This is a big issue and I think we need to try to do two things. We have to try really hard to keep the list price down and keep the increases on the list price as reasonable as possible. It’s tough when 70% of most college and university budgets are tied up in human resources — 70%. Employees rightly need a cost of living increase every year. That’s only fair to them. So, if that’s the lion’s share of the budget, that obviously puts tremendous pressure on our list price.
The other thing we need to do as much as possible is flood the system with as much aid as we can to take what is a very unreasonable list price and make it a much more reasonable net price.
Monmouth is never going to be the low-cost provider, but we can be one of the high-value providers in our marketplace because of what we can offer. If we resign ourselves to the idea that undergraduate education is a commodity, then that’s going to be a real challenge for us and all private institutions, because we can’t price it as a commodity. My hope is that we offer an experience that is worthy of that incremental costs that you might get over going to a huge flagship.
ROI: I know you’re new to higher education in the state. Here’s what a lot of people say about it: Higher education institutions in New Jersey don’t work well together. There are silos instead of a sense of kinship — as you might have if the state had a state system. How do you hope Monmouth collaborates with others?
PL: This is a difficult situation. And it’s not just in New Jersey. It is everywhere. And, as much as private institutions talk about collaborating — and we do on certain things, especially when it comes to policy positions — it is a free market. Everyone’s in the fight of their lives for students. Schools might talk a good game about collaborating, but, right now, there’s not a lot of collaboration among academic programming.
When there’s a duplication of offerings, like any other business, there are going to be winners and losers. The good news is, this should be a positive for the consumer, which is the student: They’re either going to get better programs, better pricing or more convenient options.
I think, in the future, given this demographic challenge that I mentioned, schools are going to be prompted to have conversations with each other that they’ve never had before. There will be collaboration out of necessity. There will be strategic partnering out of necessity. There will be merger-and-acquisition activity out of necessity, perhaps for the first time in the history of American higher education. As I like to point out, this is the only industry that I know of that has always expanded and very rarely contracted.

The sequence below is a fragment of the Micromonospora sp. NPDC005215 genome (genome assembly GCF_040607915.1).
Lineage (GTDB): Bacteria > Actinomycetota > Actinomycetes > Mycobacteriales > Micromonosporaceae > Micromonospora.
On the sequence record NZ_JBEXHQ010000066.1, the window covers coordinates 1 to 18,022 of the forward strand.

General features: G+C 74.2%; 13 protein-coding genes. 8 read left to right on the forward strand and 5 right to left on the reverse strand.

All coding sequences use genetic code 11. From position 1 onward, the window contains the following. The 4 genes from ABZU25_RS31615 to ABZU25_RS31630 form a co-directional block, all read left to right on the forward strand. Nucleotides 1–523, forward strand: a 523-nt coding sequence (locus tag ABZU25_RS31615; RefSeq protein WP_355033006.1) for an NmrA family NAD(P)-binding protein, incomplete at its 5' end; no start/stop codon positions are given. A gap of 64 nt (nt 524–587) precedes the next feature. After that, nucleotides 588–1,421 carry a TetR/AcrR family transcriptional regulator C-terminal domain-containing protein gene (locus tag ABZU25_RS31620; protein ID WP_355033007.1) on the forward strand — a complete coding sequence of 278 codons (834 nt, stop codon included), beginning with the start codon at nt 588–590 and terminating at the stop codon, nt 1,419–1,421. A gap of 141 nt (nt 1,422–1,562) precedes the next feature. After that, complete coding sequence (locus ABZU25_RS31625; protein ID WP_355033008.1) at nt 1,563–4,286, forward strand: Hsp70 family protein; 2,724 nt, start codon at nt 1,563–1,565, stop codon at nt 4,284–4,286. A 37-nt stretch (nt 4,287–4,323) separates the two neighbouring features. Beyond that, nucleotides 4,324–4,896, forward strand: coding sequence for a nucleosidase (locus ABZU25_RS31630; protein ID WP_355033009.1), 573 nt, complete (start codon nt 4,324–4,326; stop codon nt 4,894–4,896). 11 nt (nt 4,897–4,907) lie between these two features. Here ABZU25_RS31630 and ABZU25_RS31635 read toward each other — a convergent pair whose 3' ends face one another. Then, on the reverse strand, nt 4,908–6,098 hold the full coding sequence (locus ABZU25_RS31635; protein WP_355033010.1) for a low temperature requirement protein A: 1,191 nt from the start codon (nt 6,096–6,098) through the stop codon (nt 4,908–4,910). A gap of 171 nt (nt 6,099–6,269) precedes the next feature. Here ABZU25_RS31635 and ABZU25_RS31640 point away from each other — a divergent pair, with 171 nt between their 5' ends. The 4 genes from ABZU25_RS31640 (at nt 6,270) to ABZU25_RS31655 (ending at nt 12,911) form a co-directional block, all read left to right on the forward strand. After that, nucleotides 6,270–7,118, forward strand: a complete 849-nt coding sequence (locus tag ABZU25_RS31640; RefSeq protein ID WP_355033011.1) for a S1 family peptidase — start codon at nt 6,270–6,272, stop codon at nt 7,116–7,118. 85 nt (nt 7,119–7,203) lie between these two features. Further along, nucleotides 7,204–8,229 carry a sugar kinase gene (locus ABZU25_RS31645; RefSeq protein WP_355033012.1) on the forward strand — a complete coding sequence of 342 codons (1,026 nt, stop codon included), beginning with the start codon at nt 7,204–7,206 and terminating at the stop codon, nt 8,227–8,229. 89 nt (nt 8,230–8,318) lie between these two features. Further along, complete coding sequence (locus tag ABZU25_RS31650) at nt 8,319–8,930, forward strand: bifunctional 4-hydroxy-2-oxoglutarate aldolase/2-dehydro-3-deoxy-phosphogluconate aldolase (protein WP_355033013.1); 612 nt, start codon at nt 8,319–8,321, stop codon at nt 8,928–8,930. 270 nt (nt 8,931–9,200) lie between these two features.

ROI: The search for students often leads overseas. Is that a way to stem the decrease in students domestically? Talk about the role international students can play at Monmouth?
PL: I support recruiting international students, because we want to try to create a campus that is a microcosm of the world which our students will join. So, it’s an educational imperative. And there’s the residual benefit of it being a secondary market. Simply, if we can’t recruit enough students in New Jersey, we could go to Pennsylvania or New York or Florida or to someplace such as India. It doesn’t matter to me.
But that’s getting more challenging. There just aren’t as many people coming from overseas to American universities. Some of that is because a lot of other developing countries are developing much better higher ed systems themselves.
ROI: Let’s move to another hot topic: athletics. You are moving from a Division III school to a Division I school. That means more money will be spent on sports. How do you see sports impacting a university?
PL: First and foremost, I’m a big fan of intercollegiate athletics because of the unique educational experience that it is. But here, we have the added benefit of a Division I program shining a spotlight on the academic program at our university that a Division III program could only dream of. That’s what athletics can do.
Every school believes they have something special at their university — and they’re desperate to have a spotlight shown on it. And Division I sports, even mid-major Division I, gives us opportunities that Division III can only dream of.
We have a lot to promote here at Monmouth. We have the Urban Coast Institute, the Kislak Real Estate Institute, the Institute for Health and Wellness, the Polling Institute and the Center for the Arts. We even have the Bruce Springsteen archives. We need to figure out how can we promote the Bruce Springsteen archives in a way that would get people thinking, ‘Oh my gosh, that’s at Monmouth University.’ That could help shine a spotlight. Sports can help with that.